Scarcity of water in the world?
To quite some people this may sound trashy, while a few others may consider me a mere alarmist. If you belong to any of these two groups, you are reacting the exact way I did when I first heard this, until I decided to dig deeper. What I found out is rather scary.
A few years back, I told some biology students in Nigeria that for one to contact typhoid, the fellow must have ingested feces and expectedly they were aghast. At that time I thought the disease was peculiar to Nigeria but I later found out that the bacteria are present in many Southeast Asian countries as well as in Africa, Central and South America, and Western Pacific countries.
The disease is not regimented to developing countries alone, as approximately 85% of typhoid fever and 90% of paratyphoid fever cases have been recorded among international travelers in the United States.
The only mode of transmitting the disease is through the fecal-oral route and ingestion of feces-contaminated water and food is the primary mode of transmission.
Don’t you believe that the only reason that will make anybody to consume contaminated water is the lack or scarcity?
Though a few areas with moderate water shortage were recorded around the year 1800, water shortage began in earnest at around 1900, with 2% of the world under scarcity, that rose to 9% by 1960 and 35% in the year2005.
Am I still talking crap?
It may amaze you to know that a whopping two-thirds of the global population, translating to over 4 billion people, live with severe water scarcity for at least one month every year. Apart from India and China who actually have fragile water resources, the Central and Western USA, Australia and even the city of London have also been highlighted.
All the water I see, where did it go? I’m sure that is your question. Don’t fret, the cat will be let out of the bag. But before then, you need to file this information somewhere in your brain.
We require between 500 and 4,000 liters of water to produce 1kg of wheat and it takes 15,415 liters of water to put that 1 kg of beef necessary for your burger, on the table.
In telling the truth, the earth surface contains vast quantities of water. It is on record that about 71% of the earth’s surface is covered with water. That definitely is a very large amount of water by any standard. What then is the problem?
The problem is that about 96.5% of this water is salty. That is the water found in the oceans. Freshwater which we and a lot of animals including crops can make use of is just a mere 2.5 – 3% of the total water on earth. But the ridiculous aspect of the whole stuff is that two-thirds of this freshwater is not available for us, it is trapped in glaciers and snowfields, only one-third, found in rivers, swamps and lakes are available for consumption.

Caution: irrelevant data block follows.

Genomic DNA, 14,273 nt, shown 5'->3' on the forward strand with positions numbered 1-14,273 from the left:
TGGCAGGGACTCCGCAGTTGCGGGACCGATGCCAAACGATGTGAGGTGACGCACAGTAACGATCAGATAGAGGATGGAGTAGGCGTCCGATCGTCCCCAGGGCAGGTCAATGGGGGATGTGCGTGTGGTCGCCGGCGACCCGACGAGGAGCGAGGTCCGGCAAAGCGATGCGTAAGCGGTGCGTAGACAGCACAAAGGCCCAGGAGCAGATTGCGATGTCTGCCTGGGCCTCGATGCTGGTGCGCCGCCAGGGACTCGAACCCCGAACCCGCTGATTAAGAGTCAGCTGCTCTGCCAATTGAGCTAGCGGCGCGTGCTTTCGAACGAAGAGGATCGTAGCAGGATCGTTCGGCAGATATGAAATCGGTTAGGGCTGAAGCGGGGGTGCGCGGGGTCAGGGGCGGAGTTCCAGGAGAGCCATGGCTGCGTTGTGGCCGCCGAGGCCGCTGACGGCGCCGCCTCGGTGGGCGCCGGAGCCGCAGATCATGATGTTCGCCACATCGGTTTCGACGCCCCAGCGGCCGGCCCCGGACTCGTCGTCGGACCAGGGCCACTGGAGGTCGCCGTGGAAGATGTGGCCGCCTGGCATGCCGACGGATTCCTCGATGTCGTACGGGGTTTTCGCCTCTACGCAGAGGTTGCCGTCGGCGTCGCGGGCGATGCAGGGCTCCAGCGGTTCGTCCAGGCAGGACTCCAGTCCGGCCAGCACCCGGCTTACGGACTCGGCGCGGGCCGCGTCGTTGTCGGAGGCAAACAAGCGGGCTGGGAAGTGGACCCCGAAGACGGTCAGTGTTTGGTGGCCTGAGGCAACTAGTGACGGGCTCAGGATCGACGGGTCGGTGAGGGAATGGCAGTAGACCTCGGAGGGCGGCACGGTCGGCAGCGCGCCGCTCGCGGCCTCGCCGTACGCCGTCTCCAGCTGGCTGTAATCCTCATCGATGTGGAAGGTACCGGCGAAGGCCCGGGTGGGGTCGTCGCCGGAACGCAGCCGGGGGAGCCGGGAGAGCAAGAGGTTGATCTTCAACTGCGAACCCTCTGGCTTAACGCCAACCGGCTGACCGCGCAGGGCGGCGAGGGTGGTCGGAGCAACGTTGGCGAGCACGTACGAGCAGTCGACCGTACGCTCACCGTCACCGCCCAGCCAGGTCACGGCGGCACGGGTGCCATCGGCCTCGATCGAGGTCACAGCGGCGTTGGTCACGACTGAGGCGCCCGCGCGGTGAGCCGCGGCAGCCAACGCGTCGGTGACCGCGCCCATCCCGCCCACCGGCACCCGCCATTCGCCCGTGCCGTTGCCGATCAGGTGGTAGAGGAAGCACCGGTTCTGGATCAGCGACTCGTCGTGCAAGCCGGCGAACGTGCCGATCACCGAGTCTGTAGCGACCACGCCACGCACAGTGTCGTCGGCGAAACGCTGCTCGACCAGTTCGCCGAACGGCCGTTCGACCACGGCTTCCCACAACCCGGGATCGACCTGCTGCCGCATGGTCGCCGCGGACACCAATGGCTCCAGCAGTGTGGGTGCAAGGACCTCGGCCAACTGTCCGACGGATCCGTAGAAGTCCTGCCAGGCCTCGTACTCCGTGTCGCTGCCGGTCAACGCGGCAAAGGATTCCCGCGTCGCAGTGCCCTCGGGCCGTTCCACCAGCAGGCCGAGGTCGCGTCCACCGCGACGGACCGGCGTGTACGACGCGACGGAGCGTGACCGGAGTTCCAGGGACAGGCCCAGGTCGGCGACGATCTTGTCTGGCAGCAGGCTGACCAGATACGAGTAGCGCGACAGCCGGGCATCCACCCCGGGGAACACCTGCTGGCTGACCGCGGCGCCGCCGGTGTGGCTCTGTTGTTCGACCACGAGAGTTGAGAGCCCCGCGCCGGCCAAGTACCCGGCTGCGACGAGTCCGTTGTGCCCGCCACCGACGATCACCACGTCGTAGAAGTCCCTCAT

This, as you will reason, may sound unbelievable, but it is the absolute truth. The situation is bad enough as it seems but we are making it worse by our actions.
Just take a pause to consider our activities; the industrial wastes, the wastes we generate from our different households, those that come from our farms, where do they end up?
The developing countries dump about 70 percent of untreated industrial wastes into freshwater supply
The Mississippi River, which drains over 40 percent of the continental U.S., carries an estimated 1.5 million metric tons of nitrogen pollution into the Gulf of Mexico every year. The pollution from here causes a coastal dead zone that has the same size as Massachusetts on a yearly basis.
Do you realize that a child dies in this world within every 20 seconds as a result of water-related disease and that children who live in this polluted environment often carry about 1,000 parasitic worms in their body at any given time?
A former president of the United States visited Nigeria in 1979 and had to come all the way with water to bathe, drink, wash hands and clothes, and even for cooking. This goes to tell just how bad the situation can get.
The U.N has estimated that based on the way things are going, forty-eight nations having a combined population of 2.8 billion will face water scarcity by 2025.
Shall we fold our hands and watch as things unfold? that will be absolute rubbish. We can always start from the small places.
- Regulate the amount of water we use
- Turn off taps when not in use
- Control waste discharges from our households
- Adhere to measures put in place by Environmental Protection Agencies
These are small measures but the ultimate solution is to desalinate water from our oceans. That is the only way to make mankind heave a sigh of relief.
Fortunately for us, our scientists and technologists are not relenting. The hitherto very expensive and almost impossible desalination of the salty water from our oceans has begun in earnest.
Sorek and other plants in Israel are blazing the trail. Desalination of seawater is now a mainstay of the Israeli water supply.
Justin Sonett and his SAROS co-creators have also given us fresh water from the oceans with minimal environmental impact.
The joy about mankind is usually the effort incorporated into solving problems, even hydra-headed ones.
The problem of scarcity of water is on its way to being solved.
Photo Credit: UweBKK (α 77 on ) Flickr via Compfight cc
3 thoughts on “Scarcity of Water in The World – The Way Forward”
The fact that the U.S. has revived the coal sector shows that fact that global warming will continue, and the global temperature will go up, which means that water will slowly vanish.
Droughts, extreme heat during the summer, warmer or extremely cold winters shows that mankind needs at least three more decades to understand that nature will get rid of us very soon.
It’s such a pity that when all hands should be on deck to fight the scourge, we are compounding the problems. Thanks, Danny for this very insightful observation.